The end of the year was hard; it meant giving up many of the pleasures I had come to realize in my classes. I have to admit, I did and do know how to play the game of education... but I also know how to learn, to make the most of what I am offered. Of course, the end of the year also meant that I could go to Apple Hill again; although it was amazingly expensive (at the time, around $700 for nine days), it was always a tremendous experience for me, musically and socially.
This year was no exception; Andrea was there again, but where I had clung to her the previous year, too scared to really make friends with anyone else, this year I was able to create new relationships by myself. I was determined to make the most of those nine days; instead of sitting inside and reading, I organized quartets to try out arrangements I had made of Beethoven and Mendelssohn. I danced with the rest of my new friends after the Chamber Players' concert; on the day off, I went to Keene with others, without being stuck to Andrea.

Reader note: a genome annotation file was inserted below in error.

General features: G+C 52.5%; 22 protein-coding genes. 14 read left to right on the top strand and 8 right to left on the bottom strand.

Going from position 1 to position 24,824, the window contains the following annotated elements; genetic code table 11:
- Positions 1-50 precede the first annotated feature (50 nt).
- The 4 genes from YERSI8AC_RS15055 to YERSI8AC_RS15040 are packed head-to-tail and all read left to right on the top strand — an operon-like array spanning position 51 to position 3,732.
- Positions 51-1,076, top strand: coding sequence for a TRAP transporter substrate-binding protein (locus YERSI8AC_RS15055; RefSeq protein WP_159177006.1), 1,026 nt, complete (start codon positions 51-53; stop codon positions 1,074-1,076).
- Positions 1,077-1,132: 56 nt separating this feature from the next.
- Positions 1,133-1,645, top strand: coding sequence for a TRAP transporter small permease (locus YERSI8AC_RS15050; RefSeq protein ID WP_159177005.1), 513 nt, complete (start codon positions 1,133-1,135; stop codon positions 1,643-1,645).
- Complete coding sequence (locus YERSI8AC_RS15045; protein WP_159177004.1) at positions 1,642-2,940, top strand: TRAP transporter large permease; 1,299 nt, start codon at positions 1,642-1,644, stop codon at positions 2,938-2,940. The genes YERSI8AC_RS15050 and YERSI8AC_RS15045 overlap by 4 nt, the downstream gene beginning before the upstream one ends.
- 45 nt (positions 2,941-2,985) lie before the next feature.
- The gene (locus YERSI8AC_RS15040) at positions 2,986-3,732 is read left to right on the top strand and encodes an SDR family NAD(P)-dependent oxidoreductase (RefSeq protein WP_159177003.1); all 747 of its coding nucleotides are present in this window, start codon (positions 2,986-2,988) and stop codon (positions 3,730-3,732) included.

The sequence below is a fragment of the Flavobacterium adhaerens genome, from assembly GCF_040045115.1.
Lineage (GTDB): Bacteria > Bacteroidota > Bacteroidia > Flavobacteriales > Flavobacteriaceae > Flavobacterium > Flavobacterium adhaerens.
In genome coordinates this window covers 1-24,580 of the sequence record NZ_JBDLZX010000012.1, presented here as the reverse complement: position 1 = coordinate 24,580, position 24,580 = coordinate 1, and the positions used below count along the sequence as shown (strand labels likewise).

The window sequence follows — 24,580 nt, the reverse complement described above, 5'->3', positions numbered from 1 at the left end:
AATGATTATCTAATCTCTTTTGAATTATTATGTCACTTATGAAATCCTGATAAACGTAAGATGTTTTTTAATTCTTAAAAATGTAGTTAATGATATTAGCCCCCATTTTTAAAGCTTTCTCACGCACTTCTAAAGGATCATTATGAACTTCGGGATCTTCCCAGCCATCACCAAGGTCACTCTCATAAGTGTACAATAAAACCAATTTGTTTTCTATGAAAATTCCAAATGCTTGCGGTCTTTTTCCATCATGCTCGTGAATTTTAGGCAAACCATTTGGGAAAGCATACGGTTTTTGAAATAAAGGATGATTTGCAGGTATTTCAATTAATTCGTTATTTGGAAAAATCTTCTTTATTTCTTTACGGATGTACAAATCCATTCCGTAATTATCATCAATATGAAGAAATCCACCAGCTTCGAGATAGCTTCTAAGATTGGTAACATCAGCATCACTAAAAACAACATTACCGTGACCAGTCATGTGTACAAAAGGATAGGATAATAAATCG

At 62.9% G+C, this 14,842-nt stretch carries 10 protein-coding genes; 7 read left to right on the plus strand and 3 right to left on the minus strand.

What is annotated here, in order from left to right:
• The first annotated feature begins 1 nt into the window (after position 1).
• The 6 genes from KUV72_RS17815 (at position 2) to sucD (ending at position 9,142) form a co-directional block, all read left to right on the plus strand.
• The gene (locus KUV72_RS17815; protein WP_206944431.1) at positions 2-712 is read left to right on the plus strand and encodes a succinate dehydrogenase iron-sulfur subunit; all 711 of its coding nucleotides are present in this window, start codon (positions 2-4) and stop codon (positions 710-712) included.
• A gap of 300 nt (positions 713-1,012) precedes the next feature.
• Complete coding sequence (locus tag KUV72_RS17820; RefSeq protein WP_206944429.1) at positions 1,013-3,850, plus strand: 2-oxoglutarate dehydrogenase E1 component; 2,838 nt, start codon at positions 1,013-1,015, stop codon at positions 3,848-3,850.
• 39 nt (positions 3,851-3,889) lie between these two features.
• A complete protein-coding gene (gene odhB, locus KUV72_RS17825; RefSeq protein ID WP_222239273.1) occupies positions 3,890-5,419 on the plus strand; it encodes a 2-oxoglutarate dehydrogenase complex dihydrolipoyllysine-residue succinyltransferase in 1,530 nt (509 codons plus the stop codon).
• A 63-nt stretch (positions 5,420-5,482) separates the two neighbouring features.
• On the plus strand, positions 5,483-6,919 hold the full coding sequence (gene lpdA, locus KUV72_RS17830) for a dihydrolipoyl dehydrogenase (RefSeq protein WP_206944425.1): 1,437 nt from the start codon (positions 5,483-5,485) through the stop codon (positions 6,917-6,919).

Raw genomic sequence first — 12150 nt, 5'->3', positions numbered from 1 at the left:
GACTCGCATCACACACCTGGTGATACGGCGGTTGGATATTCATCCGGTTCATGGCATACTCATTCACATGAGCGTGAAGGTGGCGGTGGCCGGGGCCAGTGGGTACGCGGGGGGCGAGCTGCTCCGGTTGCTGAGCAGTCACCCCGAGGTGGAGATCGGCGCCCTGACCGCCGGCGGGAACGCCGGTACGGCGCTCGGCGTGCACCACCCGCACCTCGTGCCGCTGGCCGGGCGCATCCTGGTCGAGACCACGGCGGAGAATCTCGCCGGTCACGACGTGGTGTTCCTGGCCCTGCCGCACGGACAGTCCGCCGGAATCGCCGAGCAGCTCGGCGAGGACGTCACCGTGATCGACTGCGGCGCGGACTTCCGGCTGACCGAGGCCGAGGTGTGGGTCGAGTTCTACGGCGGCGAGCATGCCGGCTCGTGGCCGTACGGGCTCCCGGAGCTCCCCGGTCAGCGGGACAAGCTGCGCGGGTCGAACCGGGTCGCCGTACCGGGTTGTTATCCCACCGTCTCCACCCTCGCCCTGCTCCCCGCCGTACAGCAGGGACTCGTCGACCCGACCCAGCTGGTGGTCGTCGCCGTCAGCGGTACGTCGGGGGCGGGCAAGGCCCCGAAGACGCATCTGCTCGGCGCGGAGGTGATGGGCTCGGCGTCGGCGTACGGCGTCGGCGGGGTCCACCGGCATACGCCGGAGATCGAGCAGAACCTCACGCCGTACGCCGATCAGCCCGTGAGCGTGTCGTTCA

However, I did surrender and read once, on a rainy day; I had brought (what else) Atlas Shrugged with me, and spent a couple hours rereading the "good bits." An older gentleman, who played the clarinet, told me that he had, once upon a time, found Rand's ideas to be interesting, but that he had grown out of it after a while. I remember quite vividly telling him that I would never do such a thing: this was definitely a philosophy for life. And I remember why, too: the "rules" of the philosophy were such that in order to leave, you were forced to commit an immoral act -- you had to sacrifice something ideal to reality. This is not to suggest that I felt bound by the rule of Objectivism; they all sounded very reasonable to me, and I could recognize that if everyone behaved according to Rand's principles, the world could be a better place.